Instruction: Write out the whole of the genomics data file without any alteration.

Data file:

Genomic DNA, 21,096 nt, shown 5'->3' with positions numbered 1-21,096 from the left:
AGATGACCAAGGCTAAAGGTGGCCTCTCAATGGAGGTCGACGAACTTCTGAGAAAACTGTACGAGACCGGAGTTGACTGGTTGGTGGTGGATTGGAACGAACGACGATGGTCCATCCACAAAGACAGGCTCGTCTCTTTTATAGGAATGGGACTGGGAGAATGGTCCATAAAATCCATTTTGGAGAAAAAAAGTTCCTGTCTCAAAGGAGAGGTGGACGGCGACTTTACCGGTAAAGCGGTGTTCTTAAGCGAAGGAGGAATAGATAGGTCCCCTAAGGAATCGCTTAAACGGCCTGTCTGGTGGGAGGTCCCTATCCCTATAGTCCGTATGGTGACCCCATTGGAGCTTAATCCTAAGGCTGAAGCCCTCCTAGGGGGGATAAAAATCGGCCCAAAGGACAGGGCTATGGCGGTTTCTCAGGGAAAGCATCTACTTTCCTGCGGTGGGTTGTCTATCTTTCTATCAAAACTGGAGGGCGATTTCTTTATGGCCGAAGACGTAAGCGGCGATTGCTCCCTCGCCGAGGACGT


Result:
Genomic DNA, 21,096 nt, shown 5'->3' with positions numbered 1-21,096 from the left:
AGATGACCAAGGCTAAAGGTGGCCTCTCAATGGAGGTCGACGAACTTCTGAGAAAACTGTACGAGACCGGAGTTGACTGGTTGGTGGTGGATTGGAACGAACGACGATGGTCCATCCACAAAGACAGGCTCGTCTCTTTTATAGGAATGGGACTGGGAGAATGGTCCATAAAATCCATTTTGGAGAAAAAAAGTTCCTGTCTCAAAGGAGAGGTGGACGGCGACTTTACCGGTAAAGCGGTGTTCTTAAGCGAAGGAGGAATAGATAGGTCCCCTAAGGAATCGCTTAAACGGCCTGTCTGGTGGGAGGTCCCTATCCCTATAGTCCGTATGGTGACCCCATTGGAGCTTAATCCTAAGGCTGAAGCCCTCCTAGGGGGGATAAAAATCGGCCCAAAGGACAGGGCTATGGCGGTTTCTCAGGGAAAGCATCTACTTTCCTGCGGTGGGTTGTCTATCTTTCTATCAAAACTGGAGGGCGATTTCTTTATGGCCGAAGACGTAAGCGGCGATTGCTCCCTCGCCGAGGACGT